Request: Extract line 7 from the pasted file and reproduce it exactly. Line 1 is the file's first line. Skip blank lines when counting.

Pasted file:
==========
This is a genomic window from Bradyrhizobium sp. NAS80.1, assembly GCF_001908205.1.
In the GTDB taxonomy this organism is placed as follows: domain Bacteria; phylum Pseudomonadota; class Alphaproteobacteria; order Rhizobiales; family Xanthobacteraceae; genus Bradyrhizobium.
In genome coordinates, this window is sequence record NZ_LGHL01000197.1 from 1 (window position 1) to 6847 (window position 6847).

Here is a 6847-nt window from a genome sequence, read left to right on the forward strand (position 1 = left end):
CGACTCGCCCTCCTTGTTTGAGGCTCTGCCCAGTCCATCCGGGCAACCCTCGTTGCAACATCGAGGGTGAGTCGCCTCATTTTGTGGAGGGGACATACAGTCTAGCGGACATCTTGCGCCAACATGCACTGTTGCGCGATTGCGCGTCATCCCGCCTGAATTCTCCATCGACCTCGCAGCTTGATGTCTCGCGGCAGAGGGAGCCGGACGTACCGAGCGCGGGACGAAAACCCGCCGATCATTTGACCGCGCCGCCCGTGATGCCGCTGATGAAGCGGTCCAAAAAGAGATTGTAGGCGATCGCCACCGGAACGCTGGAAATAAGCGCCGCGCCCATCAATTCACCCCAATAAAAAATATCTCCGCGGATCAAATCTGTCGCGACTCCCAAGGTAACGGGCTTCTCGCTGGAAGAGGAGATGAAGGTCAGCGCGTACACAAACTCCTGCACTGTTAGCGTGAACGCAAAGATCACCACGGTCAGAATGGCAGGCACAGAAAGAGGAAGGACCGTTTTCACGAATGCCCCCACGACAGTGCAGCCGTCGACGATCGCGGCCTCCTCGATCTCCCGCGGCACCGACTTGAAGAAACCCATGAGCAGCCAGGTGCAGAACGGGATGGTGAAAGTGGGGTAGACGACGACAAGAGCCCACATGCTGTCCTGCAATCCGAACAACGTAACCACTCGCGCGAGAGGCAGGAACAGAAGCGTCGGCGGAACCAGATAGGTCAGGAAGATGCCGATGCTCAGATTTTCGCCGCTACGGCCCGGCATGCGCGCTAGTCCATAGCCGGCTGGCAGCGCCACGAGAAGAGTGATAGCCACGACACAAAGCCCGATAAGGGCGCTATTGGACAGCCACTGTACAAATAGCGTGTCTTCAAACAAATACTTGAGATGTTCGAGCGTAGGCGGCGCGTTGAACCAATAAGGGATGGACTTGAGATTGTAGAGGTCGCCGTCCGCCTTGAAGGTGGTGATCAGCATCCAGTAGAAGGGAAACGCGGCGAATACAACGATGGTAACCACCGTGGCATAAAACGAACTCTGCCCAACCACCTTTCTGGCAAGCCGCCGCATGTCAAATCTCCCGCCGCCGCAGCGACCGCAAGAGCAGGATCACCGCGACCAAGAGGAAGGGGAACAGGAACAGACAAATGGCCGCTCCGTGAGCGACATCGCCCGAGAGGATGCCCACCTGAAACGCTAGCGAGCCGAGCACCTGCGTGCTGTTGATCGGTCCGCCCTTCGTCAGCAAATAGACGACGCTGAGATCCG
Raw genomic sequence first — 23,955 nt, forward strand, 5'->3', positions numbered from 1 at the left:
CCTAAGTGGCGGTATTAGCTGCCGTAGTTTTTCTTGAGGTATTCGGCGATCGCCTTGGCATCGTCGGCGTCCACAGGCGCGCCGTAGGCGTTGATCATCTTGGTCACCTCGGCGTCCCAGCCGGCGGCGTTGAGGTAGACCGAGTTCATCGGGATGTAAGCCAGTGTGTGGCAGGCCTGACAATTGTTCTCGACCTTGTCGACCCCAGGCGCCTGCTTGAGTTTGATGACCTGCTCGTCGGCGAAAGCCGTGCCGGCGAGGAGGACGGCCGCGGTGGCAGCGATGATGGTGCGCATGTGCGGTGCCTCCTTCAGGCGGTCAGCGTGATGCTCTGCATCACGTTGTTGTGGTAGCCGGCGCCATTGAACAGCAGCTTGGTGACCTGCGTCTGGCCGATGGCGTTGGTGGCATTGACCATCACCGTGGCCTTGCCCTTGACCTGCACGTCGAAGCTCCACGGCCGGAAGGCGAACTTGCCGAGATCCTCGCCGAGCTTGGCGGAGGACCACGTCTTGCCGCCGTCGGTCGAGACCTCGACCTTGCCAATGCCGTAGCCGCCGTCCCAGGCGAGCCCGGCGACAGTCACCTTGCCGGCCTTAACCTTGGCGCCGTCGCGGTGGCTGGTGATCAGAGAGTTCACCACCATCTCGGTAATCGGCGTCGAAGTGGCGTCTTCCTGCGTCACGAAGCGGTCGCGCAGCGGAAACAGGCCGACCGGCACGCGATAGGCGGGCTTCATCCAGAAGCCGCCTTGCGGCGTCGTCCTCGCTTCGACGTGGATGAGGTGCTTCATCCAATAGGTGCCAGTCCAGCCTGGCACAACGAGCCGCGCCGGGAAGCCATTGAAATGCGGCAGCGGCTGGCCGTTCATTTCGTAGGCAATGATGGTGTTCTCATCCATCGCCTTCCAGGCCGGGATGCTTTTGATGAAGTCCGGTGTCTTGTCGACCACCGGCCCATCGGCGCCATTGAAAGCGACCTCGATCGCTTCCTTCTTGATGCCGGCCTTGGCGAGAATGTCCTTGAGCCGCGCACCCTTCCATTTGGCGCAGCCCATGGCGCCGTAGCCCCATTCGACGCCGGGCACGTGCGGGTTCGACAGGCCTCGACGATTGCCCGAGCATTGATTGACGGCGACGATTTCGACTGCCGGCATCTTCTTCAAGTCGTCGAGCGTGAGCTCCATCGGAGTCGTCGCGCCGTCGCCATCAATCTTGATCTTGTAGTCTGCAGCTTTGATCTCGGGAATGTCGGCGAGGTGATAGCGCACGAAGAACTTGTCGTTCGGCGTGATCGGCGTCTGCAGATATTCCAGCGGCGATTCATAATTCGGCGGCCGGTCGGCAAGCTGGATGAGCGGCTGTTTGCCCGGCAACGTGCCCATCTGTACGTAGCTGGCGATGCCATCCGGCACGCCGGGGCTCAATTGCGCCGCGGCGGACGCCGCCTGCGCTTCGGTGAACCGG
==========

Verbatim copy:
CCTAAGTGGCGGTATTAGCTGCCGTAGTTTTTCTTGAGGTATTCGGCGATCGCCTTGGCATCGTCGGCGTCCACAGGCGCGCCGTAGGCGTTGATCATCTTGGTCACCTCGGCGTCCCAGCCGGCGGCGTTGAGGTAGACCGAGTTCATCGGGATGTAAGCCAGTGTGTGGCAGGCCTGACAATTGTTCTCGACCTTGTCGACCCCAGGCGCCTGCTTGAGTTTGATGACCTGCTCGTCGGCGAAAGCCGTGCCGGCGAGGAGGACGGCCGCGGTGGCAGCGATGATGGTGCGCATGTGCGGTGCCTCCTTCAGGCGGTCAGCGTGATGCTCTGCATCACGTTGTTGTGGTAGCCGGCGCCATTGAACAGCAGCTTGGTGACCTGCGTCTGGCCGATGGCGTTGGTGGCATTGACCATCACCGTGGCCTTGCCCTTGACCTGCACGTCGAAGCTCCACGGCCGGAAGGCGAACTTGCCGAGATCCTCGCCGAGCTTGGCGGAGGACCACGTCTTGCCGCCGTCGGTCGAGACCTCGACCTTGCCAATGCCGTAGCCGCCGTCCCAGGCGAGCCCGGCGACAGTCACCTTGCCGGCCTTAACCTTGGCGCCGTCGCGGTGGCTGGTGATCAGAGAGTTCACCACCATCTCGGTAATCGGCGTCGAAGTGGCGTCTTCCTGCGTCACGAAGCGGTCGCGCAGCGGAAACAGGCCGACCGGCACGCGATAGGCGGGCTTCATCCAGAAGCCGCCTTGCGGCGTCGTCCTCGCTTCGACGTGGATGAGGTGCTTCATCCAATAGGTGCCAGTCCAGCCTGGCACAACGAGCCGCGCCGGGAAGCCATTGAAATGCGGCAGCGGCTGGCCGTTCATTTCGTAGGCAATGATGGTGTTCTCATCCATCGCCTTCCAGGCCGGGATGCTTTTGATGAAGTCCGGTGTCTTGTCGACCACCGGCCCATCGGCGCCATTGAAAGCGACCTCGATCGCTTCCTTCTTGATGCCGGCCTTGGCGAGAATGTCCTTGAGCCGCGCACCCTTCCATTTGGCGCAGCCCATGGCGCCGTAGCCCCATTCGACGCCGGGCACGTGCGGGTTCGACAGGCCTCGACGATTGCCCGAGCATTGATTGACGGCGACGATTTCGACTGCCGGCATCTTCTTCAAGTCGTCGAGCGTGAGCTCCATCGGAGTCGTCGCGCCGTCGCCATCAATCTTGATCTTGTAGTCTGCAGCTTTGATCTCGGGAATGTCGGCGAGGTGATAGCGCACGAAGAACTTGTCGTTCGGCGTGATCGGCGTCTGCAGATATTCCAGCGGCGATTCATAATTCGGCGGCCGGTCGGCAAGCTGGATGAGCGGCTGTTTGCCCGGCAACGTGCCCATCTGTACGTAGCTGGCGATGCCATCCGGCACGCCGGGGCTCAATTGCGCCGCGGCGGACGCCGCCTGCGCTTCGGTGAACCGG